Michael counsels, “Break the project up into the business modules needed to solve a specific project. Build a road map. Get some early wins.”
That’s been the strategy at Coca-Cola Amatil (CCA), the largest Coke bottler in Australia. CCA began with connecting Activplant’s Insight manufacturing intelligence system to the bottling lines across several plants to get information about bottling rates and line capacity—by no means a full-blown enterprise to plant floor connection. The project began in 2003 with a pilot project on one bottling line at the Sydney facility, says Wayne Luxford, a CCA manufacturing analyst.
The reason for the implementation was simple: “We have a convoluted [bottling] line, and it was hard to spot issues,” explains Luxford. “It runs 24/7, and the engineering support works mostly during the day. It was a matter of just not knowing what was going on. Often there would be arguments about what the problem was. Now, once we have the data, we can prove where the problem is. We can smooth out all the starts and stops.”
ActivPlant’s Insight grabs the line operation data and puts it into a spreadsheet where it’s easy to analyze. Now Luxford can see the reasons for downtime on the line. “It’s truthful, precise, and accurate,” he says. “It shows start times, stop times and action plans. The guys wouldn’t make note of short and frequent stops. With ActivPlant we found out about these.”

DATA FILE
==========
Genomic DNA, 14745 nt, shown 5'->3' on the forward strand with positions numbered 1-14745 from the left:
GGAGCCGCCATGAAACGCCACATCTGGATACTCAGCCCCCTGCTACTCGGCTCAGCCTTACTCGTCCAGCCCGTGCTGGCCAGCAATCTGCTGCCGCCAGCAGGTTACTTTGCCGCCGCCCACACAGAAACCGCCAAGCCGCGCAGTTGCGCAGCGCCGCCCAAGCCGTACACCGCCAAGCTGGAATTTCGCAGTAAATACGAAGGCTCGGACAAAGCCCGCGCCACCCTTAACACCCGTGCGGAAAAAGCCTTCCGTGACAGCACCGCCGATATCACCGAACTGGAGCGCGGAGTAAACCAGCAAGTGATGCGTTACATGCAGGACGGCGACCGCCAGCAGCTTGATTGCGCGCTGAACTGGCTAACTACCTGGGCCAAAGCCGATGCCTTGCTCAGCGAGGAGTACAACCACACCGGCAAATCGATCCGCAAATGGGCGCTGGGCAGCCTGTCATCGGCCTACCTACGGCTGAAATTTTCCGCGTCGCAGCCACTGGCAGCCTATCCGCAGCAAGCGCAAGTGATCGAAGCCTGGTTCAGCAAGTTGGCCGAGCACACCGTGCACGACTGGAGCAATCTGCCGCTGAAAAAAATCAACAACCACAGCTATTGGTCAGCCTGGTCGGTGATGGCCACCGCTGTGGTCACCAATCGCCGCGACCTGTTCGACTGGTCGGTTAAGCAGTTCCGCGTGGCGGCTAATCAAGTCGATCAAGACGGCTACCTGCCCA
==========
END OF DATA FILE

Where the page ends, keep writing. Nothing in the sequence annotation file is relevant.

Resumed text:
The result? “We’re running our lines at seven minutes between stops now, as opposed to 2.5 minutes before,” says Luxford. That doesn’t sound like a lot, but at 480 bottles a minute 24/7, those numbers add up fast.
CCA has rolled Insight out on all the lines at Sydney and to facilities in Brisbane and Melbourne, and in the next 18 months will ditch its outdated ERP system for a new SAP model. Only then it will be ready to start sending information such as scheduling from the ERP to the plant floor and finished goods reports back up to the inventory planning department and the warehouse for aid in managing stock.